Words about Bull Dust

As we approached the third section of dust I'd been chatting to the Aussies about it, saying that in Morocco (and in the Dakar Rally world) it's known as fesh fesh, which wiktionary defines as "fine dust looking like solid ground but acting like soft mud", I commented that I'd forgotten it's called bull dust in Oz and they asked what we call it in the UK. I had a good think about it and realised...

"We don't have a name for it, because we don't really get any, our climate is so damp that the mud never dries out enough to create these large amounts of dust"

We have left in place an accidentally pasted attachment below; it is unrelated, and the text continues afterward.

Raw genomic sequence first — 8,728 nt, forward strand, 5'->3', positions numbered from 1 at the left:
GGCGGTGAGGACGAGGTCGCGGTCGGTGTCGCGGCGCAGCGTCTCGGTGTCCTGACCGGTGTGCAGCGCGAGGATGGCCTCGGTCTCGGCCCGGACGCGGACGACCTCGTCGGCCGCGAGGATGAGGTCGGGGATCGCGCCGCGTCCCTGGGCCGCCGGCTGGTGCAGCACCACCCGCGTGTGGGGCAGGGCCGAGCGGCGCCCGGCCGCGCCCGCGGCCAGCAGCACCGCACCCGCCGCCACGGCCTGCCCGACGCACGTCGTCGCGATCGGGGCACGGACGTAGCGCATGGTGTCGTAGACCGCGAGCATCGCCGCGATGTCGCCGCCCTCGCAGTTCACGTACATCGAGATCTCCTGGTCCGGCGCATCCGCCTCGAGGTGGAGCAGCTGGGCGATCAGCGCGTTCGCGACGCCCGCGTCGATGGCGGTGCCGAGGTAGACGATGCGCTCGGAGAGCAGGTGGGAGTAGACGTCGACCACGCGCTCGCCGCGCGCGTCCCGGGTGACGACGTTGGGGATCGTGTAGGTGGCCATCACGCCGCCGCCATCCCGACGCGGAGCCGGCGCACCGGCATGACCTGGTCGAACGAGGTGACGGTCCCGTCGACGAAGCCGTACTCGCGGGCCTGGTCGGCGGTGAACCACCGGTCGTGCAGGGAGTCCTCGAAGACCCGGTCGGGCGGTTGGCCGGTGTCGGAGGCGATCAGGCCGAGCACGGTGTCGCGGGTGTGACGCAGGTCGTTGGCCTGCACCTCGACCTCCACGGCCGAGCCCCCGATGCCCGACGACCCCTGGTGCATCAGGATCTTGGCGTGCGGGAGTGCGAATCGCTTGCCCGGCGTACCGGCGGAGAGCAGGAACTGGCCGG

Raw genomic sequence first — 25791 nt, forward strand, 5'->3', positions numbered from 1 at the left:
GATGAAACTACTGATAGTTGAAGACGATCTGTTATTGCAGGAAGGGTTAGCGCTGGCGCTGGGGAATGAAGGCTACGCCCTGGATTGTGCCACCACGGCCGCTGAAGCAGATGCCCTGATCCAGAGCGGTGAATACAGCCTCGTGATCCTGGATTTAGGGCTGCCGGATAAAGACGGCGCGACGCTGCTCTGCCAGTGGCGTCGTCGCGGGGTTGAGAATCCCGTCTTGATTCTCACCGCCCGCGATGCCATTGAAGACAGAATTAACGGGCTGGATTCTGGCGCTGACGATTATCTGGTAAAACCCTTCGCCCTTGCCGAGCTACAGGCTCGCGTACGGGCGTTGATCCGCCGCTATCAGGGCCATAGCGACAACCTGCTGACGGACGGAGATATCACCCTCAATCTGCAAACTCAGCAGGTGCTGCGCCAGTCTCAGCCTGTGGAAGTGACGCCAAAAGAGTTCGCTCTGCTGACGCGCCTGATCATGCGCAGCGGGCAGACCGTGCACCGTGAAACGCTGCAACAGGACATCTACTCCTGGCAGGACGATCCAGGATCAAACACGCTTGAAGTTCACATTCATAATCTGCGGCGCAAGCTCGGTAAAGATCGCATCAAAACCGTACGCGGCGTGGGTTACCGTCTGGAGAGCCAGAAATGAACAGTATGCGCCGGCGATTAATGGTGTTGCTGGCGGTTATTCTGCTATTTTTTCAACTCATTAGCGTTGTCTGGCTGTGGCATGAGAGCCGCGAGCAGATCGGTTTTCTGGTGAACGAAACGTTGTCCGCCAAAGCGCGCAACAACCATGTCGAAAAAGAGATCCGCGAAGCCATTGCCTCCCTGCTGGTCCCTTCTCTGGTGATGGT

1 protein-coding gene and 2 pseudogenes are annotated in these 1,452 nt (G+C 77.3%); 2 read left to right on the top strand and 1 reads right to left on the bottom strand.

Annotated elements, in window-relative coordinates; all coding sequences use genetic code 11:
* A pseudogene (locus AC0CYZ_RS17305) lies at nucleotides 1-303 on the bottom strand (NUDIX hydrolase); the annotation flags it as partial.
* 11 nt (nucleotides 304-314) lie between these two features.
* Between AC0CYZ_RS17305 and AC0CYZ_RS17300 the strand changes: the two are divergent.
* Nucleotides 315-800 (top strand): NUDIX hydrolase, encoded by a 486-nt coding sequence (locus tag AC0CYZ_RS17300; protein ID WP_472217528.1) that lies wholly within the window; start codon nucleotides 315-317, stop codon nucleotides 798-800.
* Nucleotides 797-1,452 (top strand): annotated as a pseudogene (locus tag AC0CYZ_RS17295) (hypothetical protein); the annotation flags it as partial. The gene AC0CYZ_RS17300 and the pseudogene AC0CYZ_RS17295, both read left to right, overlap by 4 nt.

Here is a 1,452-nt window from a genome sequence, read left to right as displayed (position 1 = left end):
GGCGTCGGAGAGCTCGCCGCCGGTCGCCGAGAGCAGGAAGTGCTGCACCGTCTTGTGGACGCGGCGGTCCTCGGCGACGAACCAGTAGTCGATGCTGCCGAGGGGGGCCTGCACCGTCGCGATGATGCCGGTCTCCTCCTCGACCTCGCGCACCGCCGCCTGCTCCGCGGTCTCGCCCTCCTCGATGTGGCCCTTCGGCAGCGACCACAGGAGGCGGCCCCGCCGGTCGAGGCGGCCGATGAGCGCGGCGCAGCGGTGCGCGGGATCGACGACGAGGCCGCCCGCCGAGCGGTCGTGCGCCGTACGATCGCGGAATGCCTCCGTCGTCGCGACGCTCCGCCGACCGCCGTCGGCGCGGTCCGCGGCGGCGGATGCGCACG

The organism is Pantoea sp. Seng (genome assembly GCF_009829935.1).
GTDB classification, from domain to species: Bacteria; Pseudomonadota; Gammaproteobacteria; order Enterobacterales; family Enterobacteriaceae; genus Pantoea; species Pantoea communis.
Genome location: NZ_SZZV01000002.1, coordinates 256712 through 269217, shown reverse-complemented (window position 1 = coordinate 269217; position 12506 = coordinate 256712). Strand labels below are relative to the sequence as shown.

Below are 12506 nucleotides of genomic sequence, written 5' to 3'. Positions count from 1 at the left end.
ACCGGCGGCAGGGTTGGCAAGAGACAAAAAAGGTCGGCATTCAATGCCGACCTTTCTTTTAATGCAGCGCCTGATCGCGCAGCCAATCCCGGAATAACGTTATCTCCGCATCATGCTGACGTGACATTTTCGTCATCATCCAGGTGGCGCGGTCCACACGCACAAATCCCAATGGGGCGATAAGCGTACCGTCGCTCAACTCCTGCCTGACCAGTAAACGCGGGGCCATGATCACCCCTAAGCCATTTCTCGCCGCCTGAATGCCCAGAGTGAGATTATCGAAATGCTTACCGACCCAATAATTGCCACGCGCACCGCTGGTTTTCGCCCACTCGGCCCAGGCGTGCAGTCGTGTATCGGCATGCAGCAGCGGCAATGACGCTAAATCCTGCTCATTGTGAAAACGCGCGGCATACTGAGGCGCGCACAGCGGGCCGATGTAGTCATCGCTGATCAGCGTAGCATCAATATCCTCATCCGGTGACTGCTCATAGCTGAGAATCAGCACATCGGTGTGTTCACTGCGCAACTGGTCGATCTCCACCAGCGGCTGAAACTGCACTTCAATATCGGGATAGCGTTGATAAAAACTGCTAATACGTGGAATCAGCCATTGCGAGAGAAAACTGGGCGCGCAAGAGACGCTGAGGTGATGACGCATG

They had a good chuckle about that. The following day just as I was starting to feel confident about tackling the dust, I went across the edge of a rut hidden under the bull dust and Beryl the bike got stuck. Jammed upright in the dust which was so thick that it formed a solid platform under the bash plate and the rear wheel was spinning in loose powder not going anywhere. Leaving the bike where it was upright, I started to look for something solid to put under the tyre when I spotted the Aussies in the distance. Great I thought if anyone knows how to get out of this stuff, they do, after all, Australia is two-thirds dust. Sure enough, Andrew was able to direct me and help in the exhausting yet highly effective method that they use Down Under. This involves putting the bike over on its side, packing dust under the wheel, picking the bike up, pushing it over onto the other side, packing more dust under the wheel before picking it up again. Once upright, get the engine going and walk it out. Perfect - it worked first time. But we were both completely exhausted by the exertion of picking up and laying down a 250Kg bike four times at 5000m.